going to, you know, points where haven't -- they hadn't really been used before Cape of Good Hope, for example.

But here's the reality. You've got the Houthi attacks on vessels, you've got the U.S. allies striking back, then you've got promises of retaliation.

The question of real spillover and escalation that was -- you know, there was a big hope that would be avoidable, now probably very likely.

BREMMER: That's certainly our perspective. Back when we put the top risks together for 2024 on Monday, Middle East was number two. And the reason for

us is we thought it was virtually certain that the war would escalate substantially over the coming months.

The Houthis are one piece of that, but sadly not the only piece, it's also the Shia militants in Iraq and Syria. It's also the northern front in

Hezbollah and the Israeli desire to degrade their capabilities and push them back from the border. And it's also the radicalization of Muslims, not

just in the region, but around the world on the back of all of that violence.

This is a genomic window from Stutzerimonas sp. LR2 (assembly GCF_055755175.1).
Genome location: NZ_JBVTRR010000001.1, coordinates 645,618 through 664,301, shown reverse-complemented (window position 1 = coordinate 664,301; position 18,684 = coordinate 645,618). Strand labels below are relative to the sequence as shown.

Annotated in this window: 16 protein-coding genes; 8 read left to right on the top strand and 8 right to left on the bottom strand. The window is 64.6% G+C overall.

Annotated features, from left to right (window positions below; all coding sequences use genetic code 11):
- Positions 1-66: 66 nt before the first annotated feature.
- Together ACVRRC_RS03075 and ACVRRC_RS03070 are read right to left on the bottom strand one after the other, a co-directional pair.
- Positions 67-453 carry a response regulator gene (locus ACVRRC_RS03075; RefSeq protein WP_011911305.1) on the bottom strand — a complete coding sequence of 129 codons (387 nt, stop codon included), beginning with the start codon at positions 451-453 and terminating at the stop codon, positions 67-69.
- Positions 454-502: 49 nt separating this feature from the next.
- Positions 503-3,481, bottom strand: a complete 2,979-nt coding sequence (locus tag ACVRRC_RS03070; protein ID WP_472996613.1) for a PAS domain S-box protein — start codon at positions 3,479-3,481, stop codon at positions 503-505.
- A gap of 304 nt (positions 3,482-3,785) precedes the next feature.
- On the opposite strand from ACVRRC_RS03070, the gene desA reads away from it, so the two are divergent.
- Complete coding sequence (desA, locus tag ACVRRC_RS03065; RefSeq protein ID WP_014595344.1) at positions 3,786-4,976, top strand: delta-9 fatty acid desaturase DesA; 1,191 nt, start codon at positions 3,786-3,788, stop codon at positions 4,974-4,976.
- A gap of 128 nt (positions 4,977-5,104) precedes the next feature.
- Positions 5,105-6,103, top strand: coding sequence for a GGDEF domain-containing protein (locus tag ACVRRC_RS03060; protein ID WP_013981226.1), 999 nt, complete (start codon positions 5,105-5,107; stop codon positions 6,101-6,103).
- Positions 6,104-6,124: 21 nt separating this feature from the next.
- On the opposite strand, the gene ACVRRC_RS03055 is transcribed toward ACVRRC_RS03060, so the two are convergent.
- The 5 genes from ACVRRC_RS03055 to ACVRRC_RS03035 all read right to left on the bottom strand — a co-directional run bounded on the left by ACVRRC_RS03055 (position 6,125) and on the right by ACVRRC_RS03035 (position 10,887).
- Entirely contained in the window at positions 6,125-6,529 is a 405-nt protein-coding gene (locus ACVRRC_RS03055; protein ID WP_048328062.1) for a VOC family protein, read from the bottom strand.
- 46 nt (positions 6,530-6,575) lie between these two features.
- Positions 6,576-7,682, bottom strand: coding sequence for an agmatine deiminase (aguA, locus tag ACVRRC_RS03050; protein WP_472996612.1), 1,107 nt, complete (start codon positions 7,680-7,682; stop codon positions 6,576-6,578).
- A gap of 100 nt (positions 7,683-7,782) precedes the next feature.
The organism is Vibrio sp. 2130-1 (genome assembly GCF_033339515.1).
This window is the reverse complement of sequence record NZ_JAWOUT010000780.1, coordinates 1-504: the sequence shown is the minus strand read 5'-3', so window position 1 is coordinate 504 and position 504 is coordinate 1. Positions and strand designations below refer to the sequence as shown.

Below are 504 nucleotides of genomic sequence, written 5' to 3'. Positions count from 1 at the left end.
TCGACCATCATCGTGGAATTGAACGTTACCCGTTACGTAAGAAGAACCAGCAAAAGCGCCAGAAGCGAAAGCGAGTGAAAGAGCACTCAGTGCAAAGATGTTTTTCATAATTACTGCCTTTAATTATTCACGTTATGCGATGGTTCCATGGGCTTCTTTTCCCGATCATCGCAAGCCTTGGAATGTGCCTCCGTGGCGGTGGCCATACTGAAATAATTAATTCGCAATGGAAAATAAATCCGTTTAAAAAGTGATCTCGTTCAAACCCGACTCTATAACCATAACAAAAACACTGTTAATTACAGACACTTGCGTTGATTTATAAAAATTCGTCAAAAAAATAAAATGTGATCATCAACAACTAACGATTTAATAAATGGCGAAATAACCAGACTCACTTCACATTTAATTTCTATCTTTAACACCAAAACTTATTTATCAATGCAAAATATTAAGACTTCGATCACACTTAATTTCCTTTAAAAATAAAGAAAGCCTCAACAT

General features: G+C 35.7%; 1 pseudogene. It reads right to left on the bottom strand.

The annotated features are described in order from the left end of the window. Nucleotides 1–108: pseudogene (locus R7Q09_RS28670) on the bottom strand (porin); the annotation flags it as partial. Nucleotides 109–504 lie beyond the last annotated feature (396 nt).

I mean, if it were just a matter of us sitting here today and talking about the Houthis and the American strikes and nothing else, I would feel more

comfortable with this conversation, but it's not. And it's not in the context of an Israel and a U.S. supporting it that are very, very isolated

on the global stage. And that makes the Israelis feel like they have to do everything they can to reduce any external threats now. So everything is

still pointed towards escalation at this point.

GIOKOS: Yes, I -- it really is. What a way to start the year and, of course, with the risks that you've tabled.

Look, behind the Houthis, of course, we know is Iran. We've established that. There hasn't really been an appetite in the past for, you know, a

real confrontation between the U.S. and Iran. Is there a likelihood that that could be playing out? Should we be watching very closely in terms of

direct military, you know, confrontation between Israel and Iran, or the U.S. and Iran.

BREMMER: It's obviously a concern. I don't think its imminent. I think we're still several steps of escalation away from when we need to say this

could happen at any moment. But, you know, saying that the Iranians don't have an appetite for escalation and conflict really flies in the face of

the fact that they are providing the weapons systems for all of these actors to attack the United States, its allies, and civilian shipping.

They're the ones that are putting U.S. --


BREMMER: . servicemen and women in the region directly at risk. If the Iranians wanted to cut this off, they could. They're not doing it. And so

clearly, the Iranians are prepared to accept a fair amount of risk in this environment, and they assume that Biden is not going to react maybe